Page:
An Open Letter & Open Report
As my little brother and I sat pool side at the estate home of Mr. Dewey and Mrs. Sissy Barber, owners of the foremost purveyors of Southern apparel, Dixie Outfitters, we could not help but to be overcome at the irony of our visit here. The Barbers had opened up on this Easter weekend their beautiful coastal home to Terry Lee and I, and the three young black boys who were accompanying us to Cross City Florida at the invitation of the Dixie Defenders Camp of the Sons of Confederate Veterans, where they would perform on African Drums a song composed by Terry Lee in honor of the SCV.
We watched as Ms. Sissy fussed over and spoiled these young boys as if they were her very own. Never mind the lecture that Dewey would give them about responsibility as he handed them the keys to his golf cart and relented to his young grandson, Dayton who had now joined his new found brothers that while he had been banned from driving, today if he was careful, he too could take turn driving with the others. D as he is fondly called would run the cart into the side of the Barber home. Hours later I would observe the joy in all their eyes as Mr. Barber took them out to sea in his boat. I don’t know whether they had more fun on the boat or going shopping with Ms. Sissy to pick up some flowers she would later plant in her garden, or all that pizza we gladly devoured.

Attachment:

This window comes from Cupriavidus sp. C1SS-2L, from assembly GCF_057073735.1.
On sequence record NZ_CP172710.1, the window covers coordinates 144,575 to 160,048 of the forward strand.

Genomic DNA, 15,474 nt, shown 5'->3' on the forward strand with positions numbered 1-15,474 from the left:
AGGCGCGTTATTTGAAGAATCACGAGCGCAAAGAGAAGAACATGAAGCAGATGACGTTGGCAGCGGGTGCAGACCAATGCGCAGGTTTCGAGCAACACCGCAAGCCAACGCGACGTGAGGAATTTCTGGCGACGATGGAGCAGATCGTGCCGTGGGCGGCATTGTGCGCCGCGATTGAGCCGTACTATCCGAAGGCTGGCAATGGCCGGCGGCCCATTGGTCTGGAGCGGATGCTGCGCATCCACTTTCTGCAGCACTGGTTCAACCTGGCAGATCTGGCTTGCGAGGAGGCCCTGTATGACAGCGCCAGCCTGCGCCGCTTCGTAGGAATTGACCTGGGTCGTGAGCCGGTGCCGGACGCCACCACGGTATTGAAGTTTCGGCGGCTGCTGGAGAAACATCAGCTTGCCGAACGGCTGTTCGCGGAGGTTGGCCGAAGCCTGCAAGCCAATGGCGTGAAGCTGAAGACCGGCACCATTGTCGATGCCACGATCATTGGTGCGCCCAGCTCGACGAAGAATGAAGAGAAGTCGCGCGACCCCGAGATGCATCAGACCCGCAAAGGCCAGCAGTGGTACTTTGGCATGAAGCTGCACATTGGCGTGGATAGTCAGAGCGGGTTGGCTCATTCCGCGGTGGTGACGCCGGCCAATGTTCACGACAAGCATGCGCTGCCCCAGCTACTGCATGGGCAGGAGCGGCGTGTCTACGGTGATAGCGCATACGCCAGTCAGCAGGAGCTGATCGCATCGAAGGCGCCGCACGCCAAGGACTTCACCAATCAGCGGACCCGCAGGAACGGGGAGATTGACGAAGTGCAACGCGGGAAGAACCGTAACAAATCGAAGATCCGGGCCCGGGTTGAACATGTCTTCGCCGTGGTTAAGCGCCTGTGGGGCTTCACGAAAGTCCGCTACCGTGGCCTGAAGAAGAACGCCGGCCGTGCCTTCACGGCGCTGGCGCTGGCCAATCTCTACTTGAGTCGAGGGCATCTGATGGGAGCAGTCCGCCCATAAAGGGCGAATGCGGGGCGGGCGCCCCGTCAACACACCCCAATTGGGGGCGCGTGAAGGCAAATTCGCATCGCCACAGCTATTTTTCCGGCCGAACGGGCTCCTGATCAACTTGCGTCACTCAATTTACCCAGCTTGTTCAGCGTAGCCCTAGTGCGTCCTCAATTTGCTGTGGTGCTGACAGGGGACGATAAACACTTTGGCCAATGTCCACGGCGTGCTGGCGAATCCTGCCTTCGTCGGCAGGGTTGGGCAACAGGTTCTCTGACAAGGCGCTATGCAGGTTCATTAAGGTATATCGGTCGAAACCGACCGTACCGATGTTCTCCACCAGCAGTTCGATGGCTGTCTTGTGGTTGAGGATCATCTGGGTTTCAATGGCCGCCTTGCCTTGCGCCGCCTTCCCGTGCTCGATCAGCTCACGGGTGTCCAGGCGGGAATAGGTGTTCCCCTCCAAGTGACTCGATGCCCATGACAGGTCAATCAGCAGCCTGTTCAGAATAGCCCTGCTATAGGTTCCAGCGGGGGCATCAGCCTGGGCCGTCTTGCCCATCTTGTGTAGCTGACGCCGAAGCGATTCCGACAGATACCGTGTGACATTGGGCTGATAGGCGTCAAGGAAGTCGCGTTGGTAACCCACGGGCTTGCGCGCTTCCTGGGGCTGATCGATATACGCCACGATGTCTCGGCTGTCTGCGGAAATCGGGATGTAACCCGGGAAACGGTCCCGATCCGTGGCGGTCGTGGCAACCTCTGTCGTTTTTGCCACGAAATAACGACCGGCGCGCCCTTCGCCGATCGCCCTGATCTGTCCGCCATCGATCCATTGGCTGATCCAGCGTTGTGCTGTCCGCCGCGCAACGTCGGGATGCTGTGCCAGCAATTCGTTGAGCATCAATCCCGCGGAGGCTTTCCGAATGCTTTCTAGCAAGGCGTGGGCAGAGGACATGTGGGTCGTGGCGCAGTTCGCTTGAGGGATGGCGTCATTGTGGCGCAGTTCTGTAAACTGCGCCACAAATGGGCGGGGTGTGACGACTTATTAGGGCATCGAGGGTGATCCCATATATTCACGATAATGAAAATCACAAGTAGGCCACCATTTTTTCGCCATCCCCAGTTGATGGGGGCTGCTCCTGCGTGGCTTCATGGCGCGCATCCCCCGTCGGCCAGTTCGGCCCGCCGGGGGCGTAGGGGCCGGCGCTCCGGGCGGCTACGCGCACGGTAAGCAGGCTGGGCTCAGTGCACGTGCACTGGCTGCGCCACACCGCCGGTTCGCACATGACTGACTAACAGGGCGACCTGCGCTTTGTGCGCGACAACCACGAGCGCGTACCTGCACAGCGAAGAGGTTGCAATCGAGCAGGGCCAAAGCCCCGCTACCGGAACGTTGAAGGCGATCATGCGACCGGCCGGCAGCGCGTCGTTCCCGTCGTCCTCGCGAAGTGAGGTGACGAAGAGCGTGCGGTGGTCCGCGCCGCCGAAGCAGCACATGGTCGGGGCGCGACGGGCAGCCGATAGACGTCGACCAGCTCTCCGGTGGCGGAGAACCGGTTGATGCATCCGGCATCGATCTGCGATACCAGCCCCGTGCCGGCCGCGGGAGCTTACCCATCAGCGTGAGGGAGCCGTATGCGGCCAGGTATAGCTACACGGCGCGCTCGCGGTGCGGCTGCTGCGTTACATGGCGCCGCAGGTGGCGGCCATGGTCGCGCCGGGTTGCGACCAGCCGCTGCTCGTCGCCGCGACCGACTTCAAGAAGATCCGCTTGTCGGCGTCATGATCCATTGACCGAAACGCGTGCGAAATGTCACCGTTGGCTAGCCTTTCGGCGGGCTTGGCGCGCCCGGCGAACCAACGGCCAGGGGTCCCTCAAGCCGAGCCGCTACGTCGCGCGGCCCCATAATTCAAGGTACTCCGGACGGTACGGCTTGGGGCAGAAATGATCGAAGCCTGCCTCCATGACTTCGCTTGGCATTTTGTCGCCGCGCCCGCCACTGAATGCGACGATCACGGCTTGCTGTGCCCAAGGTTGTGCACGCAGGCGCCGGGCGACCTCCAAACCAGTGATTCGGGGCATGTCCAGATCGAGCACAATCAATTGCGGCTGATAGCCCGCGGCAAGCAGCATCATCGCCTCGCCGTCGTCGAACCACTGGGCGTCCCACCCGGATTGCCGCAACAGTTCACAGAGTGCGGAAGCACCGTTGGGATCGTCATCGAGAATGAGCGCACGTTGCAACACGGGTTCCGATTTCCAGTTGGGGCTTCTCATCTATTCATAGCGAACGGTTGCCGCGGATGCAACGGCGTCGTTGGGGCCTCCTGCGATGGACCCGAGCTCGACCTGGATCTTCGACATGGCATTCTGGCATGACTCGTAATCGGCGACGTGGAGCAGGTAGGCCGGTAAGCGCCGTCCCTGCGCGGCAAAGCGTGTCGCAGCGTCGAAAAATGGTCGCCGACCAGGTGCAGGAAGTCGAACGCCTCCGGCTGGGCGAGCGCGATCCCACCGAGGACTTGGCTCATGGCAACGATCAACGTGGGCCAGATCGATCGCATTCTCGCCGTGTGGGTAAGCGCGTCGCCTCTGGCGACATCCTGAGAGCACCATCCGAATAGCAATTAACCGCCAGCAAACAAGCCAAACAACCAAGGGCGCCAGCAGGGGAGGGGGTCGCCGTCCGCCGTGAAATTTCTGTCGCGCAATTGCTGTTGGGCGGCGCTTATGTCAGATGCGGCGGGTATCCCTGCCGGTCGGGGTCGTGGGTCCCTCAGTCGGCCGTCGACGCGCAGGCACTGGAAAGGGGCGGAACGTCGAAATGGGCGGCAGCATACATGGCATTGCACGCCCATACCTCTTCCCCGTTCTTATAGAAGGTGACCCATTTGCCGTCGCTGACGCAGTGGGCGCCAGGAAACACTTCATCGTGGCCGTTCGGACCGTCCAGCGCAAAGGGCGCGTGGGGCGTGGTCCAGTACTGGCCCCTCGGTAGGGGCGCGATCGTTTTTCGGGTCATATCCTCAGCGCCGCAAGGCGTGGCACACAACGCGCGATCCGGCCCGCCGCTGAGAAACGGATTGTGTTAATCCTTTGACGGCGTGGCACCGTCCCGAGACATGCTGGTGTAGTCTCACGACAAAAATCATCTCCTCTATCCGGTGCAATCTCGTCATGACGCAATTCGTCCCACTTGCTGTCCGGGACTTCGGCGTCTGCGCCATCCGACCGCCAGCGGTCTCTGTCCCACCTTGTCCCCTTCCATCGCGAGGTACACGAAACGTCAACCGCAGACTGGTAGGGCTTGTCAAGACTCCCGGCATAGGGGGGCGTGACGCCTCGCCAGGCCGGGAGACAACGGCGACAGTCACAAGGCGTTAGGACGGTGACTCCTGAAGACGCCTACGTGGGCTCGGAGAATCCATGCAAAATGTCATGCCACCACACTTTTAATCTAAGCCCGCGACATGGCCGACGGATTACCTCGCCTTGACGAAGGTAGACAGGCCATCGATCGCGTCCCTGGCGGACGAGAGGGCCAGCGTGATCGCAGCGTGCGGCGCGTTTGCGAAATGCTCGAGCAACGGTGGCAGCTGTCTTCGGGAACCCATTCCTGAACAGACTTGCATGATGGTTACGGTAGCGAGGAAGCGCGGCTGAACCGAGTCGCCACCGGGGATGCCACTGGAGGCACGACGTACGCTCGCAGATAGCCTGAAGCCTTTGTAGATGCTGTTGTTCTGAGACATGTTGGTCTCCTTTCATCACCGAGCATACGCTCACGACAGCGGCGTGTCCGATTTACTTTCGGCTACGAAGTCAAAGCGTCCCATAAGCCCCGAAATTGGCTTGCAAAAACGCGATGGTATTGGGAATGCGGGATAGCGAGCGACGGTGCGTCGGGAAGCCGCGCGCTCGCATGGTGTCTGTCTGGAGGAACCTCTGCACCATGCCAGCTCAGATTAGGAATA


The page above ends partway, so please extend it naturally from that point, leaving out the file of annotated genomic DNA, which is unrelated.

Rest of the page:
Sadly for the boys, Terry Lee and I would have to make the decision that we must journey directly to Memphis, Tennessee right after my speech in Cross City on Tuesday afternoon to visit with Mr. Ken Thrasher (one of America’s very own heroes who lie dying in the Veterans Administration Hospital, and who was denied the right to place a small Confederate Battle Flag at his bedside table in this year that the whole of America began recognizing the Sesquicentennial of the War Between the States), and could not allow them to miss any more time from school. I almost literally had to fight the biggest of the three when I told him to pack and that we would have to take them back to Asheville.
The irony was: Here we were with three young black boys having the time of their lives, basking in the same kind of love they had read about in the car on our journey here, of Jim Limber, the young slave who Confederate President and Mrs. Davis had taken into their home as their son, in the home of the man whose company manufactures and sells the very clothing bearing the Southern Cross that so uplifts the spirit of the Southern people, that so many young Southern babies like young Candice Hardwick of Latta are willingly to sacrifice all including their path of so called education for the sake of all of us who call ourselves Southern Americans, and whose ancestors like Mr. Thrasher’s made an honorable stand in Dixieland.